Developmental Disability Administration’s Role in Funding Long-Term Care Options
January 6th, 2017 by Attorney Roger Weinberg
Maryland’s Developmental Disability Administration (DDA) provides funds and services for those who are developmentally disabled but are able to live in group homes. It’s part of the Department of Health & Mental Hygiene (DHMH).
The DDA works with Maryland residents who have developmental disabilities, helping their families obtain resources to help them live as independently as possible. This is in keeping with the belief of the DDA that those with developmental disabilities have the right to direct their lives and services.
Maryland State Law defines a developmental disability as a severe chronic disability that:
- Is due to a physical or mental impairment (not a mental illness) or a combination of mental and physical impairments
- Shows itself before the person reaches the age of 22
- Is not likely to be cured or end
- Causes an inability to live independently without support or continuing and regular help
- Causes a need for a combination of special, interdisciplinary or general care, treatment, or other services that are planned and coordinated for that individual.
One program the DDA administers is the Community Pathways waiver for Maryland Medicaid. A waiver from the federal Centers on Medicare and Medicaid (CMS) allows the department to waive or modify the usual rules to allow Medicaid funding and other services to be delivered in a different place, to people with different needs or different income levels.
There are various federal waiver programs that Maryland uses to pay for community supports. States apply for these waivers and spend matching dollars based on a formula concerning each state’s population and income. The Community Pathways waiver allows individuals to receive services in the community (including group homes) as an alternative to receiving services in an institution. The costs are split between the state and federal governments.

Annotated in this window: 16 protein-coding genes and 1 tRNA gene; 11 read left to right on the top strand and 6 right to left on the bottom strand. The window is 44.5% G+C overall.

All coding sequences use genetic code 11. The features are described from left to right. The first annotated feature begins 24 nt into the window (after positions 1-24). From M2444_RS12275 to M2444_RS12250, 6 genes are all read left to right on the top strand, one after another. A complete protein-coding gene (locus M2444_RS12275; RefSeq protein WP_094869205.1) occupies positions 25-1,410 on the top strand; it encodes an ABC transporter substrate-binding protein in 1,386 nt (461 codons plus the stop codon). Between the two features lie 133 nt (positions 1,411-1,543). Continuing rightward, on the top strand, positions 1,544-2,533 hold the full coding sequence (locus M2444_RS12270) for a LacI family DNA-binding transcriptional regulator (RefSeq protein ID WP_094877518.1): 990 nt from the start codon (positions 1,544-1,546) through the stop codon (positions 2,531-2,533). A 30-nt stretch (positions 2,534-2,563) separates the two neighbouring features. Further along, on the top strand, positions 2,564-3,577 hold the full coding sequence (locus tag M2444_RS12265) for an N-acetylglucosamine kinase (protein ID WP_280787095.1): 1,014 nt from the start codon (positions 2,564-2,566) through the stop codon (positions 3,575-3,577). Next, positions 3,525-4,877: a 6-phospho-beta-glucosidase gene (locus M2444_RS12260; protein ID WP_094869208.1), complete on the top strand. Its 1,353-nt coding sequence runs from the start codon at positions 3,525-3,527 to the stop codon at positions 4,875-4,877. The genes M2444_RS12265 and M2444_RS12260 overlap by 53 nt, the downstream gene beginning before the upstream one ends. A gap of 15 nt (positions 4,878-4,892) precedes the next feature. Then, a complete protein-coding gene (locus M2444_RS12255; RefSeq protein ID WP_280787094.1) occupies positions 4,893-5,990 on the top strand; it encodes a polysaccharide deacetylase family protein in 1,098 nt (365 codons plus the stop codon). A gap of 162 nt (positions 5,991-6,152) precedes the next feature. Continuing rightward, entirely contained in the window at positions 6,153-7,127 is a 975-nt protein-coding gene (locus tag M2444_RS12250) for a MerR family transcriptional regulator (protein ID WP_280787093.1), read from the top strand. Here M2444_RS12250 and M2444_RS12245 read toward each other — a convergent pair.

Because many parents and families lack the ability or expertise to properly care for someone with a severe developmental disability every day, all day, the DDA could fund a residential placement in a group home. Ideally this will benefit both the individual and the family.
The Law Offices of Roger S. Weinberg LLC has successfully handled numerous cases involving abuse and neglect of residents of group homes. Some of the cases include: sexual assault, deaths due to choking, failure to recognize and obtain emergency medical care leading to death, failure to have properly trained house managers who could intervene and prevent a death due to behavioral problems. Some of these cases have been against the largest providers of Developmentally Disabled Residential Services in Maryland.
If you believe that your loved one has suffered abuse or neglect at a Maryland group home and has been injured as a result, we can help you address the situation and hold those responsible accountable for their actions. At the Law Offices of Roger S. Weinberg, you’ll find compassionate support and experienced advocates to help your family through the tough times. Call 410-825-3161 today to schedule a free consultation.